The Pacific Asia Travel Association (PATA) is proud to publish the Food and Plastic Waste Reduction Standard for Tourism Businesses as part of its commitment to the European Union (EU)-funded TourLink project, under the EU SWITCH-ASIA Programme.
TourLink aims to drive Thai tour operators and suppliers, from hotels to transport companies and activity providers, towards sustainability. Under the project, PATA collaborates with members of the Thai-EU tourism supply chain to develop a series of capacity-building initiatives that promote best practices for sustainable tourism growth. PATA takes on a crucial role in developing new standards, toolkits and trainings that empower Thai tourism professionals to embrace sustainability in their operations as the industry recovers from COVID-19.
As PATA CEO Liz Ortiguera says, “PATA is focused on supporting the industry recovery with tangible in-market projects that can demonstrate practical, responsible and sustainable solutions. Our goal is to develop and share business models that combine sustainability with profitability. Creating strong sustainability development plans brings businesses a competitive advantage in addressing a growing consumer interest and global need.”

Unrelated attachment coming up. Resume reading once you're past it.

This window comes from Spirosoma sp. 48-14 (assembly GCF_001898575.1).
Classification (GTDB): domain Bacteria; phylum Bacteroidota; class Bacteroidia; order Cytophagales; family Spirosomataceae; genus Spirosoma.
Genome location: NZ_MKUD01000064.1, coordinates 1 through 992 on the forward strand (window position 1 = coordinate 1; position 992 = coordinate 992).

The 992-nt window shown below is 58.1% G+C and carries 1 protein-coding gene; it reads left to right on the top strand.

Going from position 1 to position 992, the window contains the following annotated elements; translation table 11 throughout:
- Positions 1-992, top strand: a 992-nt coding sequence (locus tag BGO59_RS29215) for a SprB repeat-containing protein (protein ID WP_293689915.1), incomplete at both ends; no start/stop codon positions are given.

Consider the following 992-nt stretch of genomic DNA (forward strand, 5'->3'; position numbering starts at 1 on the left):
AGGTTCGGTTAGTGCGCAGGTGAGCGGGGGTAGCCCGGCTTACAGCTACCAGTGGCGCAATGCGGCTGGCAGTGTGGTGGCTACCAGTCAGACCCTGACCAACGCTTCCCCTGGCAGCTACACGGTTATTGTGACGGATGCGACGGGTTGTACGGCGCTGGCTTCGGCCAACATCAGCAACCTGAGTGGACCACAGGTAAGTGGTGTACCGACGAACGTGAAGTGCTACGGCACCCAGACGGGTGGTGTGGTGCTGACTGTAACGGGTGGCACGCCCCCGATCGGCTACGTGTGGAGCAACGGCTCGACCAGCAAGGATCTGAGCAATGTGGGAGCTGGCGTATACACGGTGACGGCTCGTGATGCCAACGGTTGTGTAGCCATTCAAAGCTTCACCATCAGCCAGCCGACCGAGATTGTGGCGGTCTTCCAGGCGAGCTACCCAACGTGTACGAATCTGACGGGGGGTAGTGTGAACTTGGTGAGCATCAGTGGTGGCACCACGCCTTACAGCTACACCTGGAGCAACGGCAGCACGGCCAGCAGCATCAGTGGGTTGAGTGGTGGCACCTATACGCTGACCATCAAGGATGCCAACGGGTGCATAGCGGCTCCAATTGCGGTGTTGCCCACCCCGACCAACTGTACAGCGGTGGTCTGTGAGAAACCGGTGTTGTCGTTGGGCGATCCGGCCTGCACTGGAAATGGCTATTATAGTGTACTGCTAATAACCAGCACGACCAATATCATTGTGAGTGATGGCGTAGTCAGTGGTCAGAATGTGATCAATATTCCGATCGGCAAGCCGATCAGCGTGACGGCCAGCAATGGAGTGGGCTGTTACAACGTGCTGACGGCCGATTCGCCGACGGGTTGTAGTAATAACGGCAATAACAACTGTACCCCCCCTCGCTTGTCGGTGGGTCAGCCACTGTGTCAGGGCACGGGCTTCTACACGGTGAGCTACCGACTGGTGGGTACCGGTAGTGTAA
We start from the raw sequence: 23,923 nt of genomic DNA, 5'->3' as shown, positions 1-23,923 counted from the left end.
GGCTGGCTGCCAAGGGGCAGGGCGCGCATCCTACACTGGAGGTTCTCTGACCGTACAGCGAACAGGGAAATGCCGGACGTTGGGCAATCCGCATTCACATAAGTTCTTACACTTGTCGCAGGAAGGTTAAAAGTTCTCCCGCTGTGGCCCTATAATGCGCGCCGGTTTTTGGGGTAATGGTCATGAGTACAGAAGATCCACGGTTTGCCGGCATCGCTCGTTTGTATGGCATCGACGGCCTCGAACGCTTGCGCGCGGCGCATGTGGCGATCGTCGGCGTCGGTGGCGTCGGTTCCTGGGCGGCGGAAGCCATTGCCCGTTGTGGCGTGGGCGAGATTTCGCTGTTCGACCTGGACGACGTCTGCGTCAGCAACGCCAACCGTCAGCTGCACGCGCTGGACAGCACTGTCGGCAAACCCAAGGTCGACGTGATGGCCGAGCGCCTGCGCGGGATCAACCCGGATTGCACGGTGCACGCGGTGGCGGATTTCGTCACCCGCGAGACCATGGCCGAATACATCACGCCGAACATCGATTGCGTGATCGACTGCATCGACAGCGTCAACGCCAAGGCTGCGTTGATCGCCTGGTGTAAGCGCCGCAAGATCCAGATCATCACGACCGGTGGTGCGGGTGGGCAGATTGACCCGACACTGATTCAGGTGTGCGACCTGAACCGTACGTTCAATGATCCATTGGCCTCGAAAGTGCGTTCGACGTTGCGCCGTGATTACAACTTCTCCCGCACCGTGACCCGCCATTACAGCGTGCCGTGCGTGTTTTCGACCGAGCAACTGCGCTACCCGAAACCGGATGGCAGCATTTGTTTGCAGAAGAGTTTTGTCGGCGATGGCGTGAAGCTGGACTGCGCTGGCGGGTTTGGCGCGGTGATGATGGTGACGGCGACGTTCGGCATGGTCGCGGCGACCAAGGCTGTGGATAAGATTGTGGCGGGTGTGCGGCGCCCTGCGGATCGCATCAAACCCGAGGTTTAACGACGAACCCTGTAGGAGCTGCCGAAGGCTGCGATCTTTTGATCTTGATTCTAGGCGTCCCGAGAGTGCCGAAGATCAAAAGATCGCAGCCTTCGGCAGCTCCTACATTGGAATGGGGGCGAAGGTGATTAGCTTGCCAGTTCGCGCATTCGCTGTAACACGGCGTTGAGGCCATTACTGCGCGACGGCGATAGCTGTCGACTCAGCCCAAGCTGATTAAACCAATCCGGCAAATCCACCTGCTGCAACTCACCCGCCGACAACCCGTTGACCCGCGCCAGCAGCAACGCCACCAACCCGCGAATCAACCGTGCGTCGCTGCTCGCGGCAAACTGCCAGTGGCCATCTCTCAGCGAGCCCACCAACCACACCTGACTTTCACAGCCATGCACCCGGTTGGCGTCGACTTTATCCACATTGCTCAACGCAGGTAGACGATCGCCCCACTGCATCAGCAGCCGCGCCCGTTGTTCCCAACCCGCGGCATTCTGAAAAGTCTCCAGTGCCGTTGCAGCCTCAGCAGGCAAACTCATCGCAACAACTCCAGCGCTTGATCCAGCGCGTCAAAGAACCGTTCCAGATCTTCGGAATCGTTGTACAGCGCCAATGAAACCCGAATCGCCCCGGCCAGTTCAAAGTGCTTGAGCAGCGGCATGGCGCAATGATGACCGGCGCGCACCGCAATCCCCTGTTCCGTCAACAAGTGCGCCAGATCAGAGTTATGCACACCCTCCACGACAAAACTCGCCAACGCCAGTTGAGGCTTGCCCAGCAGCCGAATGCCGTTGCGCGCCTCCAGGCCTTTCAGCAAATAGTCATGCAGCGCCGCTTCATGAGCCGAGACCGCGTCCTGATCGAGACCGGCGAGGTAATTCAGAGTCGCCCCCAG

A key component of TourLink involves achieving common standards for sustainability in the industry to transform Thailand into a leading sustainable tourism destination. According to TourLink Project Manager, Peter Richards, “Strengthening tourism and hospitality businesses’ sustainability will help the sector become more resilient in the face of future crises, save critical resources and boost overall morale as we prepare for a greener tourism reopening.”
Following the success of PATA’s BUFFET Toolkit and Plastic Free Toolkit for Tour Operators (which are also available in Thai), PATA recently published the Food and Plastic Waste Reduction Standard for Tourism Businesses. The standards act as a guide for all tourism businesses, professionals and communities to reduce food waste and plastic waste in their operations. According to Peter Richards, “The standards were developed through thorough research on food and plastic waste reduction strategies in tourism along with consultations with experts and partner organisations”.
As Fernanda Rodak, PATA Project Coordinator of Sustainability and Social Responsibility and lead author, adds, “The standards can be applied as a checklist, a step-by-step guide as well as a training tool for waste prevention in the tourism and hospitality sector”. Underpinned by the circular economy framework and the hierarchy of waste reduction strategies, the document encompasses best practices across the industry on sustainability management and tools and resources for practitioners to advance their food and plastic waste reduction efforts.